For the first time in over a hundred years the noise from the mine was silent when the miners put down their picks and filed out of the tunnels. There were no morning whistles and the constant pounding of the jackhammers digging into the earth
ceased. The trains passed right on through Bent Creek without stopping to pick up their usual load of coal.
At first the miners were not concerned about the strike. They assumed that it would be short lived and their demands met. The country was still climbing out of a great depression and talk of war loomed on the horizon. The mining company officials said they were only holding on by the fringe and their profit margin was shrinking. They could not afford to fix every mineshaft in the area.
As the strike continued into the summer and then lingered on into fall, the families living in the backwoods just south of Bent Creek knew they were in dire trouble with the winter quickly approaching. Some moved away and sought out relatives to help them. Others just packed up their cars and wagons and took off to anywhere they could find work. Even though the mines in Lynch, Kentucky, just twenty miles away from Bent Creek, were prospering there was no work to be had for the strikers. The unspoken word among the managers at the Lynch mines was that they were not to hire those men that were responsible for closing the Bent Creek mines. After only one year there were less than twenty families living in the hollows around the dying town.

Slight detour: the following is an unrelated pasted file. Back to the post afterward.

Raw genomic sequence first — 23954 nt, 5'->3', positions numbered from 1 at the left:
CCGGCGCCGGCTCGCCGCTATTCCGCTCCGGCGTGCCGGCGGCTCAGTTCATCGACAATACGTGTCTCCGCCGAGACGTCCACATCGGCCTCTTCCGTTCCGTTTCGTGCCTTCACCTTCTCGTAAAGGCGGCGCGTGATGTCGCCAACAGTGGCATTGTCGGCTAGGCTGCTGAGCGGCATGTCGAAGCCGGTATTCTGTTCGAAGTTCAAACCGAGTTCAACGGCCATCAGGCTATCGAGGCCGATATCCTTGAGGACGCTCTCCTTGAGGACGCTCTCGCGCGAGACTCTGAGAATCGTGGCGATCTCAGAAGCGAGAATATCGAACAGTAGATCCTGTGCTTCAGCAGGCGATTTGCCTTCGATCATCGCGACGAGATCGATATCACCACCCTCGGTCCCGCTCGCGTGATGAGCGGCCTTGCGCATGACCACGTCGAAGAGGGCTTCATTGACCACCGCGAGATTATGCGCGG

The mining company store had closed when the sup
plies were depleted. Mabry’s one-room store with few items to purchase and the livery stable were the only two places left in Bent Creek to buy staples. Unlike the company store that traded pay vouchers for merchandise, Mabry’s only took cash or bartered for needed products. When all the eggs, chickens and pigs were traded for staples, the only way to survive was to go back to hunting for wildlife to stave off starvation. Others took to trapping for animal pelts and making illegal moonshine back in the hills beyond the eyes of the law.
After the mine closed the only reminder that it ever existed was the few miles of rusty track and a faded sign in front of the entrance that read “No Trespassing.” Bent Creek had been a small red line that led to a blue dot on the map of Kentucky. Now time had erased its existence.